Earlier today in the Colorado Senate, Sen. Tim Neville (R-MGO) spoke in support of SJR17-042, a resolution honoring victims of the Armenian Genocide perpetrated by the Turkish government during World War I. But simply honoring the victims of genocide wasn’t enough for Sen. Neville, who turned the discussion into an argument against “gun control.” As the story went from Neville, the Turks confiscated the guns of the Armenian population, which left them “defenseless” when the Turks started rounding Armenians up and forcing them on death marches through the Syrian desert.
A little Googling will reveal the story that Turkish gun control laws “left Armenians defenseless” in the face of genocide is an article of faith among American gun rights supporters. Similar arguments are made about the Nazis’ supposed gun control campaign before the Holocaust–a campaign Politifact says never happened. The truth is, there is little evidence to support the idea that small arms would have made any difference with regard to either the Armenian or Jewish genocides of the 20th century.
This is a photograph of Armenian partisans defending themselves from Turkish forces in 1915.
Note the guns.
In reality, Armenians were confronted with overwhelmingly superior military force, against which small arms afforded little more than token resistance. Armenians had no means of resisting Turkish forces employing artillery and other heavy weapons against them. The myth of small-arms resistance against a modern military force simply breaks down in the face of this reality. In response to the regular suggestion from pro-gun politicians and pundits that could could have saved the Jews from the Nazis, the Anti-Defamation League is unequivocal:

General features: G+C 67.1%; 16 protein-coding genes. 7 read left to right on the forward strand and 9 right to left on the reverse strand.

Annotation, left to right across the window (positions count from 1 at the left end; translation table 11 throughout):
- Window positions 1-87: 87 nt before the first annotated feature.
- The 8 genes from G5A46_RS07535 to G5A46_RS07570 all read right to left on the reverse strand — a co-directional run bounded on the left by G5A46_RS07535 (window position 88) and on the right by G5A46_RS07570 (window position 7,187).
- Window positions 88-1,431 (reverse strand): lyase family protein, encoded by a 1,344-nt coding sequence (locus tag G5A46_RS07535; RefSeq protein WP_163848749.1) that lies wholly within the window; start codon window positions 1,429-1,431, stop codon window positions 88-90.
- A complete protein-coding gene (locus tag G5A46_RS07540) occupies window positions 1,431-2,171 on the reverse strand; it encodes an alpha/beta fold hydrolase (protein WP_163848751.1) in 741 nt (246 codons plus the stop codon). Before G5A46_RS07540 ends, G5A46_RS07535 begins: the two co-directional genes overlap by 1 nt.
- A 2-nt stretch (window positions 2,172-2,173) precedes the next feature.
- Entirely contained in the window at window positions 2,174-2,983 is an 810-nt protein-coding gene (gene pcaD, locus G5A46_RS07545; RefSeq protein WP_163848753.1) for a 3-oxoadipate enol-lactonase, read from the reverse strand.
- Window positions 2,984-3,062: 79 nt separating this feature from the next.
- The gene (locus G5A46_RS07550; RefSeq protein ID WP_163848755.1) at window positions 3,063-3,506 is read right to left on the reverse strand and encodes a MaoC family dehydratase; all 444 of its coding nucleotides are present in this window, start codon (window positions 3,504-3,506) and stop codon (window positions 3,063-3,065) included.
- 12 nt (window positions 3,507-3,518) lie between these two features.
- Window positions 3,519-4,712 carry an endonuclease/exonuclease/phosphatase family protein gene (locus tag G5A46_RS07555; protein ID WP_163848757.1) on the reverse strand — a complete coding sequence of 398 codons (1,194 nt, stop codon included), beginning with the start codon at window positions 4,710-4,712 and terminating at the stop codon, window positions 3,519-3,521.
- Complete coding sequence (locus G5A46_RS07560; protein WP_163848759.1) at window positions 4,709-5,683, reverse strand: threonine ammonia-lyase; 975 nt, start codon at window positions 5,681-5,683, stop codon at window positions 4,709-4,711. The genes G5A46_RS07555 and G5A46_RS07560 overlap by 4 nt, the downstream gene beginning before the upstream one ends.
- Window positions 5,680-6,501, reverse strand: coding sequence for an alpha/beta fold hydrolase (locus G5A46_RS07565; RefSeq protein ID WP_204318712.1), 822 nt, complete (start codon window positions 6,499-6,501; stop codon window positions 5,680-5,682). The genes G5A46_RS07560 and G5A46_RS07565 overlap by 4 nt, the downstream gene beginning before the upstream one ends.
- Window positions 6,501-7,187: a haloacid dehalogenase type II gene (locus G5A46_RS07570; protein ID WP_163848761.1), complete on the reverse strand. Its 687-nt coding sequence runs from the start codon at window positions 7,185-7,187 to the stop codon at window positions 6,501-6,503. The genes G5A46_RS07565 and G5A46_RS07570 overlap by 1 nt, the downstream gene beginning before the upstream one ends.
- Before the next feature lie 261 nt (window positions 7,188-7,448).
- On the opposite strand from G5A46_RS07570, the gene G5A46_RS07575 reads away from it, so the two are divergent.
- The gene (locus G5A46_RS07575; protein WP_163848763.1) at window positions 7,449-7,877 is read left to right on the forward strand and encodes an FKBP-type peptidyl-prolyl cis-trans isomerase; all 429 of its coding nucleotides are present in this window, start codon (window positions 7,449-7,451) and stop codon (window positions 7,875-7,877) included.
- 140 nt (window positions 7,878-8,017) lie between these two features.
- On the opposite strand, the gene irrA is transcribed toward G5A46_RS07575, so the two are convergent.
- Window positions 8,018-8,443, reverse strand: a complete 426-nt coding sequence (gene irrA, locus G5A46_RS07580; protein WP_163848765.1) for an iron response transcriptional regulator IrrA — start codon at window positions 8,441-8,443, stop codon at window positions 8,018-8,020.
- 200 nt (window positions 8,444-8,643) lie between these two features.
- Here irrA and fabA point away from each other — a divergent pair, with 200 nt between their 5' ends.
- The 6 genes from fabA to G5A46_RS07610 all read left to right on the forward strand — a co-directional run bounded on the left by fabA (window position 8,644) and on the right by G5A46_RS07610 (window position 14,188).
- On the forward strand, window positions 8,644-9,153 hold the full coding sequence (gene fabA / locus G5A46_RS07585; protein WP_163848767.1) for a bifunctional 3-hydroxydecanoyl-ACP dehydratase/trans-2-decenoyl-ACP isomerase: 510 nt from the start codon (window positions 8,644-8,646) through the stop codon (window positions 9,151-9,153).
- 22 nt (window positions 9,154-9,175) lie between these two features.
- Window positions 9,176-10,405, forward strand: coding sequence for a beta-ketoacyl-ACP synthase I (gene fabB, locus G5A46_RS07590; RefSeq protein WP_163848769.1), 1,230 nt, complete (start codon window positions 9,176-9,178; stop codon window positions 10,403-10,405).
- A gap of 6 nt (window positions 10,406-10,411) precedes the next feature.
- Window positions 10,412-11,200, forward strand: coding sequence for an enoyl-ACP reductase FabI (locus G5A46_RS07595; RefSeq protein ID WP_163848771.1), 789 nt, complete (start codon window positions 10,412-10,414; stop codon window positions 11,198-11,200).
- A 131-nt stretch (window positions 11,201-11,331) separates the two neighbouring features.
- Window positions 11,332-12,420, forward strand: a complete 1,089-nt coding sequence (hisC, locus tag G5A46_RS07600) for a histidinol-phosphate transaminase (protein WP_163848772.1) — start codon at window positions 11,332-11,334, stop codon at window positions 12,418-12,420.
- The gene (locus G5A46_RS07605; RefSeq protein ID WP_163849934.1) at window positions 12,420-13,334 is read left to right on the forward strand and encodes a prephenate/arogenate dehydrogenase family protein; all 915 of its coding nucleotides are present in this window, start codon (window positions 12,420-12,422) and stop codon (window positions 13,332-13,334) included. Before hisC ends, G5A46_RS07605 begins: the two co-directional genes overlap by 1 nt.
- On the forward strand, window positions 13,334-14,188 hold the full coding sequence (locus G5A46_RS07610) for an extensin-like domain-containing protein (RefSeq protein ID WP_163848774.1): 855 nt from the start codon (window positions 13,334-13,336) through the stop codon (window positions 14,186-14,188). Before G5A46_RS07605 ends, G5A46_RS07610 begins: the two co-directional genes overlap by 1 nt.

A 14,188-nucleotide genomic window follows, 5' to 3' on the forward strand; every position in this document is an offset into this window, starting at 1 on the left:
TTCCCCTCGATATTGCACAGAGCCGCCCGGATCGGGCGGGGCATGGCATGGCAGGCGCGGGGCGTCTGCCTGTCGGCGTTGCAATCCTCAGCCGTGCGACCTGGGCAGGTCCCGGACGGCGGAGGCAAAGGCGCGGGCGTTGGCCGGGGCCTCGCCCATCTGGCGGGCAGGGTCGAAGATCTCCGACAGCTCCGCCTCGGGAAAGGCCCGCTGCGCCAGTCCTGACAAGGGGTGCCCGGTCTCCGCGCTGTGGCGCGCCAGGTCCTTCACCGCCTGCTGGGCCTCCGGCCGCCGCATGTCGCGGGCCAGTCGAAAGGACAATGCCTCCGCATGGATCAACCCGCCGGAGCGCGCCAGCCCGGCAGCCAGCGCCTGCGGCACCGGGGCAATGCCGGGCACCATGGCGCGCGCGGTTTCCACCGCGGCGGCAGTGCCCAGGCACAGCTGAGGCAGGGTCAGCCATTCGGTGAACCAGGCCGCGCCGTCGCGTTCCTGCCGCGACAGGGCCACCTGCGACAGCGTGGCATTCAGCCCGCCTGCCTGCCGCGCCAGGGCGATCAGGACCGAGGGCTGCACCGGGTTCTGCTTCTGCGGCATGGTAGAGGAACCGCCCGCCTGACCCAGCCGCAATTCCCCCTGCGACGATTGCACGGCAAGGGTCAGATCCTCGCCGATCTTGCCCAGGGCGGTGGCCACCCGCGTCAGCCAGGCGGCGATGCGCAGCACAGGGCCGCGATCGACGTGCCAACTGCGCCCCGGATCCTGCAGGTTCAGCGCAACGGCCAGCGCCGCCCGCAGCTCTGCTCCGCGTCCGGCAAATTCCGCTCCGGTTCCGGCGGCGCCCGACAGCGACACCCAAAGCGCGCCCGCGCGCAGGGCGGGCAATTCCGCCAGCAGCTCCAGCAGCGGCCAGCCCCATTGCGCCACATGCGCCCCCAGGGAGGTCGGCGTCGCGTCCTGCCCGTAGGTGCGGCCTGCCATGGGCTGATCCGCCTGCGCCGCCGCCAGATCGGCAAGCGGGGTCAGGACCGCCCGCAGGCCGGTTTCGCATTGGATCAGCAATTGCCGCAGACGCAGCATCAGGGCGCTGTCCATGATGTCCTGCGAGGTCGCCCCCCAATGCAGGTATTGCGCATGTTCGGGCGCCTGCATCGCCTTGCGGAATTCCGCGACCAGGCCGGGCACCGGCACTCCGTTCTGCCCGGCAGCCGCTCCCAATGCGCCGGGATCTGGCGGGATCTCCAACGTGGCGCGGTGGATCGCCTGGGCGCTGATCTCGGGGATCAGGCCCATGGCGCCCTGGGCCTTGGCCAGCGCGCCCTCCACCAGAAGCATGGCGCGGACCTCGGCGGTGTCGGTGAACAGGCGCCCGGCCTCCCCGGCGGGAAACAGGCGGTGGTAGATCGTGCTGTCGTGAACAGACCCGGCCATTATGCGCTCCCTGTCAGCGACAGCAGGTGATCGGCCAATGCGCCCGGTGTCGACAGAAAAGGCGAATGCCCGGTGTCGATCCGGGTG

The Anti-Defamation League “has always strenuously objected to the use of Nazi analogies to advance any kind of political debate, including the gun control debate,” said Deborah Lauter, the group’s civil rights director. “We believe it’s historically inaccurate and incredibly insensitive, particularly to Holocaust survivors and their families.”
Beyond that, she said, it’s just a false comparison.
“In no way could armed people have stopped the totalitarian power of the Nazi state,” she said, noting that some European Jews had access to a small number of firearms. “There could be symbolic resistance, as we saw in the Warsaw Ghetto Uprising, but it would not have stopped the Nazis.”
Look, we understand that these kinds of historical myths are very seductive to Americans looking to apply them to contemporary political questions. That’s because when it comes to human tragedy on the scale of 20th century genocides, most Americans don’t have a clue what they’re talking about. We apply these events from world history to our political debates without proper context, or even a rational basis.
Unfortunately, there’s no way to transport Sen. Neville back to eastern Turkey in 1915–so he can see for himself how ridiculous these militiaman fantasies really are.